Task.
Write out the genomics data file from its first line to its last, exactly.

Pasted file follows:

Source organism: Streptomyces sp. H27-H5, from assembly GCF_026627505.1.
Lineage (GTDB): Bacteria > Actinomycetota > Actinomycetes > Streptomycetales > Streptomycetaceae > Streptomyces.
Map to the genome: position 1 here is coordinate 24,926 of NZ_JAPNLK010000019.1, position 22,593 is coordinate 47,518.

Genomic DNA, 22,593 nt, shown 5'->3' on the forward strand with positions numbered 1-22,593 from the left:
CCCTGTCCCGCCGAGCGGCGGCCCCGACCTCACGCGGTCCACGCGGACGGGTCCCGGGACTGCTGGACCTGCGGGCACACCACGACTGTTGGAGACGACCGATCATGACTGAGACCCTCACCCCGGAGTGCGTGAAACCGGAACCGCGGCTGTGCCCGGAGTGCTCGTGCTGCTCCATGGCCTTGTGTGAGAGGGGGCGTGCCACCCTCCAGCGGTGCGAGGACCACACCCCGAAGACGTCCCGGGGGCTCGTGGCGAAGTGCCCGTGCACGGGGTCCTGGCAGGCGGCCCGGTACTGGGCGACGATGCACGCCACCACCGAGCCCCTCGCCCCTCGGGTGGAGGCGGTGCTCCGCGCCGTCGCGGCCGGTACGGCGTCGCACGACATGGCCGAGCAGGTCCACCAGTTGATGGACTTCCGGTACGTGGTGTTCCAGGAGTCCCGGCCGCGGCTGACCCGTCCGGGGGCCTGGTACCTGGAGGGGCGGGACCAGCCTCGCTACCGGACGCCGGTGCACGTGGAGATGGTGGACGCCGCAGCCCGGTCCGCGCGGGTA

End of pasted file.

Source organism: Streptomyces sp. H27-H5, from assembly GCF_026627505.1.
Lineage (GTDB): Bacteria > Actinomycetota > Actinomycetes > Streptomycetales > Streptomycetaceae > Streptomyces.
Map to the genome: position 1 here is coordinate 24,926 of NZ_JAPNLK010000019.1, position 22,593 is coordinate 47,518.

Genomic DNA, 22,593 nt, shown 5'->3' on the forward strand with positions numbered 1-22,593 from the left:
CCCTGTCCCGCCGAGCGGCGGCCCCGACCTCACGCGGTCCACGCGGACGGGTCCCGGGACTGCTGGACCTGCGGGCACACCACGACTGTTGGAGACGACCGATCATGACTGAGACCCTCACCCCGGAGTGCGTGAAACCGGAACCGCGGCTGTGCCCGGAGTGCTCGTGCTGCTCCATGGCCTTGTGTGAGAGGGGGCGTGCCACCCTCCAGCGGTGCGAGGACCACACCCCGAAGACGTCCCGGGGGCTCGTGGCGAAGTGCCCGTGCACGGGGTCCTGGCAGGCGGCCCGGTACTGGGCGACGATGCACGCCACCACCGAGCCCCTCGCCCCTCGGGTGGAGGCGGTGCTCCGCGCCGTCGCGGCCGGTACGGCGTCGCACGACATGGCCGAGCAGGTCCACCAGTTGATGGACTTCCGGTACGTGGTGTTCCAGGAGTCCCGGCCGCGGCTGACCCGTCCGGGGGCCTGGTACCTGGAGGGGCGGGACCAGCCTCGCTACCGGACGCCGGTGCACGTGGAGATGGTGGACGCCGCAGCCCGGTCCGCGCGGGTA